"Well hellllllo there...I'm so ASCITED to see you!"
Patient with ascites and a surprising greeting on POCUS.
Dr. Stephen Alerhand Mount Sinai Hospital
Small Bowel Obstruction
This image demonstrates a dilated loop of small bowel with to and fro movements of stool contents. POCUS has been shown to have a sensitivity of 0.91 and specificity of 0.84 for this indication in a single trial when EM residents performed the study. This is compared to 0.02 and 0.67 for an old fashioned KUB.
Jang TB, et al. Bedside ultrasonography for the detection of small bowel obstruction in the emergency department. J Emerg Med. 2011. 28(8):676-678.
Dr. Justin Bowra et al.
80 y/o demented M patient comes in with complaint of abdominal distention, noticed by care givers. Patient "not keeping anything down." POCUS was done to visualize the "distention." Fluid is seen in what was presumably the stomach, moving forward and backward, not passing the pylorus. The distal bowel did not contain similar fluid. CT demonstrated gastric volvulus and GI was consulted.
Dr. Bryan Jarret - Kings County/SUNY Downstate Emergency Medicine
A Case of Colicky Abdominal Pain
This is a transverse view of the right upper quadrant of an infant who presented with several days of worsening colicky pain. He had decreased appetite, activity and vomiting. Bedside ultrasound revealed evidence of intussusception with extensive surrounding bowel edema likely secondary to delayed presentation.
Chris Heberer, DO EM PGY-3
Biliary Colic That Wasn't
This is an image from a 55 years gentleman with suspected biliary colic. A gallstone was confirmed however the patient's symptoms during exam did not match classic biliary colic. A more in depth evaluation of the right upper quadrant confirmed the presence of right colonic mass. Color flow was appreciated on a separate clip. Although bowel pathologies are an uncommon finding at emergency ultrasound, they can be easily found with further investigation in atypical presentations.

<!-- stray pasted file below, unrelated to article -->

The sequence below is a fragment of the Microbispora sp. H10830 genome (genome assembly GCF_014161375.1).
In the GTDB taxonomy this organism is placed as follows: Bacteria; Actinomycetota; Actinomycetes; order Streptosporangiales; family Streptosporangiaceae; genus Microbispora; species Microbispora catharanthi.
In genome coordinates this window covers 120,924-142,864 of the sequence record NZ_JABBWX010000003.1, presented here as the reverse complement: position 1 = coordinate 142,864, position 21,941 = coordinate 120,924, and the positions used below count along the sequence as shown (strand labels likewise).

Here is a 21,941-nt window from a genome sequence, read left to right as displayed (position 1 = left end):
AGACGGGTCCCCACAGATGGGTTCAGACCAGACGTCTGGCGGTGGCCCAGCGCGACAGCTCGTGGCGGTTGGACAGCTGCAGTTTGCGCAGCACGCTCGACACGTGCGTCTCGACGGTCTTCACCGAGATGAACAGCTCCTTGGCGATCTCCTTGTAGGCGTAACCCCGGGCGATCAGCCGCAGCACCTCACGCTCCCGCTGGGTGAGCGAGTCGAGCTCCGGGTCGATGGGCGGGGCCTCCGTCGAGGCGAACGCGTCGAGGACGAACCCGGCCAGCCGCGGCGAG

Stefanie Tamburrini, MD
Reducing Aspiration Risk
A 76 year old female ward patient was vomiting and in respiratory distress possibly due to aspiration. The patient is impending respiratory failure and the plan was to intubate and admit to ICU. A POCUS was done to evaluate her distended abdomen prior to intubation and the image demonstrated a grossly distended stomach with swirling hyperechoic particles. NG tube was placed and approximately 1 liter of bilious fluid was removed. Patient was safely intubated thereafter with aspiration risk minimized.
For peri-intubation patient with distended abdomen or with high aspiration risk, a quick POCUS can help determine the amount of gastric content and potentially alter management to include maneuvers to minimize aspiration risk. This has been studied in anesthesia literature and is routinely performed by Dr. Paul Mayo’s critical care team at Northwell LIJ.
Van de Putte P, Perlas A. Ultrasound assessment of gastric content and volume. Br J Anaesth. 2014 Jul;113(1):12-22. doi: 10.1093/bja/aeu151.
POCUS image acquired and contributed by: Leon Chen, NP – Critical Care Medicine Service Department of Anesthesiology and Critical Care Medicine Memorial Sloan Kettering Cancer Center New York, NY Adjunct Clinical Faculty NYU Rory Meyer College of Nursing New York, NY
Intussusception is typically a disease of the young, 6 months to 6 years but it can occur in adults. In adults they will ofter present similar to bowel obstructions, with vomiting, constipation, and rectal bleeding. Ultrasound can still be used to work them up although most of the time CT will be used first.
In kids, the operating characteristics approach 100% sensitivity and specificity but can be operator dependent. It is usually performed with a linear probe in children but in this image, a curvilinear probe was used.
Justin Bowra MBBS, FACEM, CCPU Emergency Physician, RNSH et al.
Enlarged Appendix with Appendicolith
This images demonstrates a longitudinal view of an appendix that appears enlarged with edematous walls, containing a shadowing appendicolith, consistent with acute appendicitis.
- Dr. Justin Bowra et al.
The Piano Sign
A 55 year old male came to ED c/o abdomen pain for 3 days associated with abdominal distention and vomiting. He was noted to be tachycardic and his abdominal exam demonstrated tenderness and bulging in the right inguinal area.
A curvilinear probe was used to evaluate for bowel obstruction. The clip demonstrates a dilated loop of bowel, "to and fro" movements of bowel content suggesting dysfunctional peristalsis, and the piano sign. The piano sign (or keyboard sign) is essentially visualization of the plicae circularis which is associated with the diagnosis of small bowel obstruction.
Dr. Mahmoud S Alsomali
EM Resident R4; Saudi Board Of Emergency Medicine; King Saud Medical City; Riyadh KSA
30 y/o F with chills, constipation for 3 days. Normal labs and vitals, but distinctly tender in the RLQ. POCUS performed revealed free fluid and surrounding bowel walled edema with a structure floating that is likely the appendix.
CT confirms a perforated appendix with trace free air complex fluid and thickening of adjacent bowel wall.
Dr’s Sophia Sharifali, Esther Kwak, and John F Kilpatrick -